Syracuse Chiefs

Pitch clock, in attempt to improve pace of play, yields mixed results in the minor leagues

Joe Bloss | Senior Staff Writer

The pitch clock initially shaved 16 minutes off baseball games. But many players disregard the rule, which has not been nearly as effective as planned.

Tucked away in the public address booth behind home plate, Eric Phillips arrived an hour before first pitch of a recent Syracuse Chiefs’ game. As he’s done for the past three years, Phillips ran the pitch clock for that afternoon’s game.

Former MLB commissioner Bud Selig announced an initiative in 2015 to improve the pace of baseball games. A pitch clock, limiting the time pitchers have in-between pitches, was installed in class AA and class AAA stadiums around the country. It was a test before any major initiatives reached the major leagues. The results have come back mixed.

In the International League, in which Syracuse competes, game times dropped from 2 hours, 56 minutes to 2 hours, 40 minutes, according to Minor League Baseball data. After the 2015 season, though, game time has increased, up two minutes in 2016 and six more in 2017 (through Aug. 27). The average game time since the installation of pitch clocks has decreased only eight minutes.

“No one wants to sit here for four hours in the sun and watch a two-run baseball game,” Phillips said. “But if they can get it down to 2 hours 30 minutes, you’re not wasting your whole day to sit around and watch a baseball game.”

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Joe Bloss | Senior Staff Writer

The booth in which Phillips sits is behind home plate and looks over the field. He keeps the windows cracked to hear the sounds of the game. The open window has allowed foul balls into his room.

Scattered around are names, dates and dents of the baseballs. There’s Matt Joyce on June 6, 2010 against the wall. Corey Brown on Aug. 19, 2012 on the ceiling. Ryan Goins two years ago hit one that hit Craig Lane, who’s handling the scoreboard, in the arm before bouncing on the floor.

Throughout the game, the umpire threw his hands in the air to trigger Phillips to turn off the pitch clock. It’s usually up to Phillips’ discretion on resetting the pitch clock, but there are instances where the umpire wants the clock off after a pitch in the dirt.

Packs of fans left their seats to the exit as the Chiefs game entered the latter innings. Kids, still waiting for their opportunity to run on the field after the game, stood crowded behind the right field fence. A two-run, game-tying single in the ninth signaled extra innings. The longest game in the Chiefs’ season could have extended further had it not been for a gray handheld remote gripped tightly in Phillips’ left hand.

The handheld pitch clock, smaller than the size of a typical TV remote, has three buttons, each representing a time and situation. The three black buttons are about the size of an average thumb, set up vertically on the left side.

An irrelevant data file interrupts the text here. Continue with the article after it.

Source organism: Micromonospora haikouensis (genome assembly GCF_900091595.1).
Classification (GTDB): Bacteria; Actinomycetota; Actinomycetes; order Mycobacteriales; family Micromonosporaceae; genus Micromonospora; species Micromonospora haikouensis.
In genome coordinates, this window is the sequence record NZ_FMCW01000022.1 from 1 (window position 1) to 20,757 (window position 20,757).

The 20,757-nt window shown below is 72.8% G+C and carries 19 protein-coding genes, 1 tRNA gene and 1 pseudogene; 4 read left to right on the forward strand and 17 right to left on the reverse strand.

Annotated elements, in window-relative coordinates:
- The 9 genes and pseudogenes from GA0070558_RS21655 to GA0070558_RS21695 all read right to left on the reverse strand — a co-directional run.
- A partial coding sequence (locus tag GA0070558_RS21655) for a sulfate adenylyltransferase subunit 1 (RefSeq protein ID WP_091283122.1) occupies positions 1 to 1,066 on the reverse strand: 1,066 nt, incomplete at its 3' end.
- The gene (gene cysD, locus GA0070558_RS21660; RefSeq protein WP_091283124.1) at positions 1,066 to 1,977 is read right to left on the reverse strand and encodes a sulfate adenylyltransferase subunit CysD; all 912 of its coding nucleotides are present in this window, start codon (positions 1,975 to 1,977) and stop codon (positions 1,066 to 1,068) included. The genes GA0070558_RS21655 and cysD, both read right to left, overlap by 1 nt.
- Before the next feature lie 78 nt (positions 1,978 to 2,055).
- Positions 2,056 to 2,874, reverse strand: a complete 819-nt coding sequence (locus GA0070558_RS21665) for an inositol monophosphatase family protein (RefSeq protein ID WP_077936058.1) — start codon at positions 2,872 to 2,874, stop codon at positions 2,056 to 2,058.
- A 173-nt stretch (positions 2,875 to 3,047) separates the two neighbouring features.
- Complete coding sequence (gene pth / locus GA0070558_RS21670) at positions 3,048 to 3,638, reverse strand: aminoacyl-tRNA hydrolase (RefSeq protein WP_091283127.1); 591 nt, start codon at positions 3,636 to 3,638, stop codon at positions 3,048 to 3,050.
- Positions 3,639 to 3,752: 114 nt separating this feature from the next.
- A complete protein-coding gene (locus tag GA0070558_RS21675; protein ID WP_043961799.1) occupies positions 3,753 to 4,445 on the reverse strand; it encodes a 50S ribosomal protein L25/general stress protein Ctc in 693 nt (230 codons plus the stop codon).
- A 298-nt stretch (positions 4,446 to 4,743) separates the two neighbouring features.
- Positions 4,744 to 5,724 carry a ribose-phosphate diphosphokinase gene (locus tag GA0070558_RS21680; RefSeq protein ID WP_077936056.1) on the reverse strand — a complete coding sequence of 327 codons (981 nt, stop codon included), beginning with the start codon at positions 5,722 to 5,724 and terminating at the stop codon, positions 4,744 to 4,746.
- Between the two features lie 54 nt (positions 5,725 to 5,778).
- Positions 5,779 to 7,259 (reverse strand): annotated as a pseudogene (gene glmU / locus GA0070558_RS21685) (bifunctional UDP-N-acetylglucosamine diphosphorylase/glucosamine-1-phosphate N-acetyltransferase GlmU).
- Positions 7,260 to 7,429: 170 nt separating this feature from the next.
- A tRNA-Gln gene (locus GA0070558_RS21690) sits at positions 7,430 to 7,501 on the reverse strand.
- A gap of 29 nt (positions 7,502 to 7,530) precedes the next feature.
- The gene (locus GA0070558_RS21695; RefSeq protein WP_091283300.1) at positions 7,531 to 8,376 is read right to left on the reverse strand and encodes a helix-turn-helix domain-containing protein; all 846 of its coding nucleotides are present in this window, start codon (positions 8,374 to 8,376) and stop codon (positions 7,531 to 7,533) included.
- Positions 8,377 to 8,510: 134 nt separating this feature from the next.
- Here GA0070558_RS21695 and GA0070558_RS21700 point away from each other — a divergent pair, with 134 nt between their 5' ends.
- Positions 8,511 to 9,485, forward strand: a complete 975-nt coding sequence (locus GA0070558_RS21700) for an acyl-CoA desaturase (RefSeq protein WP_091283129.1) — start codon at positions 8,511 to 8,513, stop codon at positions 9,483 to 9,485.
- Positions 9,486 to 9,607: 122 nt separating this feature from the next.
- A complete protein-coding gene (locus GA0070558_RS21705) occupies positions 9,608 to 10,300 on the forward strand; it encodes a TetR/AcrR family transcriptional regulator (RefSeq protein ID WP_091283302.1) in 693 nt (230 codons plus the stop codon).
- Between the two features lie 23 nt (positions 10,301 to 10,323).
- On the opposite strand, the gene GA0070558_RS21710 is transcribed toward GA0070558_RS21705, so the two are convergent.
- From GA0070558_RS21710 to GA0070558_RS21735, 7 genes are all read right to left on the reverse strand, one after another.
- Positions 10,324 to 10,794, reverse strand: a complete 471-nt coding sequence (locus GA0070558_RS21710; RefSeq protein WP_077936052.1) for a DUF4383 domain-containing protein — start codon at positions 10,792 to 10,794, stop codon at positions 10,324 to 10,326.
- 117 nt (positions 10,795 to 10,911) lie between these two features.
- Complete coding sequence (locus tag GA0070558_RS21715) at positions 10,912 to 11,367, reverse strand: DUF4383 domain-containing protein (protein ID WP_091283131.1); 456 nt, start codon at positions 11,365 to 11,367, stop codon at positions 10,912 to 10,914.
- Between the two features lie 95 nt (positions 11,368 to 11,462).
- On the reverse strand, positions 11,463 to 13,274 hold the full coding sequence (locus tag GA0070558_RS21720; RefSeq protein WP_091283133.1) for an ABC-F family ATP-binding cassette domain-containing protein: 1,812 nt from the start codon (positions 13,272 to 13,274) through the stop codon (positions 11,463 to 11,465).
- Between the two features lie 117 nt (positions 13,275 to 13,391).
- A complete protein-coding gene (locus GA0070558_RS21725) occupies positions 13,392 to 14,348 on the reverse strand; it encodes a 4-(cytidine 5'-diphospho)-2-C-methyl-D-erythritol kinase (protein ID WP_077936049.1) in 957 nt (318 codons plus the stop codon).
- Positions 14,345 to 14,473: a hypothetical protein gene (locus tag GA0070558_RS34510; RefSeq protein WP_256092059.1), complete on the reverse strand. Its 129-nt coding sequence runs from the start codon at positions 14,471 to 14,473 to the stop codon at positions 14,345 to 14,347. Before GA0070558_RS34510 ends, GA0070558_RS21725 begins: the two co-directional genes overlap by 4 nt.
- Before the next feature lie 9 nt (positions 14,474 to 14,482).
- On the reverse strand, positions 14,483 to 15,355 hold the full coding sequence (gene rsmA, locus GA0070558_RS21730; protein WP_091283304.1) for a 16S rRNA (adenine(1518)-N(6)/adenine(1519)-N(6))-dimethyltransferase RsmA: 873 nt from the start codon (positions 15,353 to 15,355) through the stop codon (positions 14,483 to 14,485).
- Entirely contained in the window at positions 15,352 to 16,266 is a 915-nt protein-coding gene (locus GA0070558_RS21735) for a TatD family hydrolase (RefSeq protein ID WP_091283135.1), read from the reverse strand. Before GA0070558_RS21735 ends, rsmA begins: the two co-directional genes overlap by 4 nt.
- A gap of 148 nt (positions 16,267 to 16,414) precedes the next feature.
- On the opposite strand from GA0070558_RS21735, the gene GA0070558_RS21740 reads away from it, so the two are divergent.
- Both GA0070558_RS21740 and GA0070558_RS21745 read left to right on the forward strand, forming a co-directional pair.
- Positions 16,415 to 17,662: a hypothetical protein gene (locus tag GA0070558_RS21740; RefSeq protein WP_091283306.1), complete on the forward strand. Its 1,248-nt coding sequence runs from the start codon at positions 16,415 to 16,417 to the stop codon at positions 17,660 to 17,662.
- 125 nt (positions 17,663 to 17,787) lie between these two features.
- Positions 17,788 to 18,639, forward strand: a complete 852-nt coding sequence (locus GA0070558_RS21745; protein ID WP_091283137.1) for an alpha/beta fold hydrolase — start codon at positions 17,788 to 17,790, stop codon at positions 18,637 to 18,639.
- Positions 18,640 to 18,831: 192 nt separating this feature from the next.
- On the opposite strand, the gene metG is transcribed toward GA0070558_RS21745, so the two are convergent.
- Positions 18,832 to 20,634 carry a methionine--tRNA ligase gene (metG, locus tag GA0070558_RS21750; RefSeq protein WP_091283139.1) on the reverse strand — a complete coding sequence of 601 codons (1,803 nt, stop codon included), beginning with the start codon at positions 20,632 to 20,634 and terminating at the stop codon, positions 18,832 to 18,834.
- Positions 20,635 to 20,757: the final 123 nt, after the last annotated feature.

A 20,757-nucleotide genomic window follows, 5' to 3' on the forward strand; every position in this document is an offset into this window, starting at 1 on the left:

The top button, labeled P1, triggers a 2-minute, 25-second stoppage used after a half inning or call to the bullpen. The middle button, P2, is just 20 seconds, used after each pitch excluding a foul, passed or dead ball. In that instance, the clock is off until the subsequent pitch hits the catcher’s glove. And the last button, P3, is a 30-second timer used after each batter. After clicking any of the three buttons, Phillips turns the switch on (clock start) in the top right. Once the pitcher enters his stance, Phillips quickly clicks the switch down (stop).

When a pitcher or batter takes too long, the umpire can penalize the disruptor. If the pitcher walks around the mound longer the 20-second frame between pitches, a ball is added to the count. If the batter takes too long, a strike is added. But Phillips notes umpires will call a delay only “once or twice a season.”

“The only thing (the pitch clock) changes is speeding the pitchers up in the warmups,” Brandon Snyder, a corner infielder for the Chiefs, said. “But the one in-game is dumb because they don’t even call it.”

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Joe Bloss | Senior Staff Writer

This lack of enforcement could explain why the average game time has increased since 2015. Pitchers rarely changed their usual antics because of the clock, instead keeping their typical routine, players said.

“It’s one of those things I don’t really pay attention to,” Snyder, who’s bounced around MLB and the minors for 13 years, added. “I don’t think it’s really helping anything.

“There’s guys that are still slow, there’s guys that are fast. I don’t think it makes a difference.”

Neil Ramirez entered in relief in the 13th inning with the score knotted at three. The right-hander has jumped around the majors, totaling 116 appearances. With such experience, Ramirez has seen the pitch clock both live in action (Triple-A) and as a non-factor (MLB). He didn’t struggle to get off the pitches before the 20-second timer struck zero. Pitching within the timer Ramirez says, is pretty common.

“Most guys work within that pitch clock anyways,” he said. “I don’t see why guys would need more than 20 seconds.”

After Chad Huffman hit a walk-off double, the right field fence opened and kids ran onto the field. Parents ambled toward the first-base dugout. The kids threw their gloves to the side and ran the bases. Despite the near four-hour game that might have run even longer without the pitch clock, fans stayed to see the entirety — and get some extra fun out of it.

“When you’re talking about that kind of a marginal difference, five minutes, ten minutes,” Ramirez said. “I think fans that are going to watch the games know that baseball is a longer game anyways.”

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